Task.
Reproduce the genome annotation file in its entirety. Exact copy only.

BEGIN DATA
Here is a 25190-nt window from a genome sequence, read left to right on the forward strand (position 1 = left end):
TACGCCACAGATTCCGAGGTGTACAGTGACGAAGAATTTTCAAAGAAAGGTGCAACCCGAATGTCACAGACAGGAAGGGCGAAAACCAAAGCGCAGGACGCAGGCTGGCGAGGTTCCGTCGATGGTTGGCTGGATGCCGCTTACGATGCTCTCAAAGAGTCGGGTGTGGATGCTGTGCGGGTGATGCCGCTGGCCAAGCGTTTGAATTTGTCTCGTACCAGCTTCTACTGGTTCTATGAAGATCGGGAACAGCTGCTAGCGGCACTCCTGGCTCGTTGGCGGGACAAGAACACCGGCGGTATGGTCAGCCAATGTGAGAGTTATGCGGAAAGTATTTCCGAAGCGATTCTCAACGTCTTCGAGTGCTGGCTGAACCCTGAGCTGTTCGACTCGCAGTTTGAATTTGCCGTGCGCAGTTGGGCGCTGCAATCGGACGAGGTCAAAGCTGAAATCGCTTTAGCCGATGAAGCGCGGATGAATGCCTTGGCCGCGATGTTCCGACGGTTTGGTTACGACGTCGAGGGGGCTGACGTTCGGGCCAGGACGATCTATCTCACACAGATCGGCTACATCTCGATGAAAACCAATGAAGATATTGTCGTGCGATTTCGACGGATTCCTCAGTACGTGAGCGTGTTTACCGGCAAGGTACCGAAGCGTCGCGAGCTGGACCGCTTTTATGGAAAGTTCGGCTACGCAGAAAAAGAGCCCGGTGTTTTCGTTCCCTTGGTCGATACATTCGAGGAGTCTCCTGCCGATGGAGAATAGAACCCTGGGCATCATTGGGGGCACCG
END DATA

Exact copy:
Here is a 25190-nt window from a genome sequence, read left to right on the forward strand (position 1 = left end):
TACGCCACAGATTCCGAGGTGTACAGTGACGAAGAATTTTCAAAGAAAGGTGCAACCCGAATGTCACAGACAGGAAGGGCGAAAACCAAAGCGCAGGACGCAGGCTGGCGAGGTTCCGTCGATGGTTGGCTGGATGCCGCTTACGATGCTCTCAAAGAGTCGGGTGTGGATGCTGTGCGGGTGATGCCGCTGGCCAAGCGTTTGAATTTGTCTCGTACCAGCTTCTACTGGTTCTATGAAGATCGGGAACAGCTGCTAGCGGCACTCCTGGCTCGTTGGCGGGACAAGAACACCGGCGGTATGGTCAGCCAATGTGAGAGTTATGCGGAAAGTATTTCCGAAGCGATTCTCAACGTCTTCGAGTGCTGGCTGAACCCTGAGCTGTTCGACTCGCAGTTTGAATTTGCCGTGCGCAGTTGGGCGCTGCAATCGGACGAGGTCAAAGCTGAAATCGCTTTAGCCGATGAAGCGCGGATGAATGCCTTGGCCGCGATGTTCCGACGGTTTGGTTACGACGTCGAGGGGGCTGACGTTCGGGCCAGGACGATCTATCTCACACAGATCGGCTACATCTCGATGAAAACCAATGAAGATATTGTCGTGCGATTTCGACGGATTCCTCAGTACGTGAGCGTGTTTACCGGCAAGGTACCGAAGCGTCGCGAGCTGGACCGCTTTTATGGAAAGTTCGGCTACGCAGAAAAAGAGCCCGGTGTTTTCGTTCCCTTGGTCGATACATTCGAGGAGTCTCCTGCCGATGGAGAATAGAACCCTGGGCATCATTGGGGGCACCG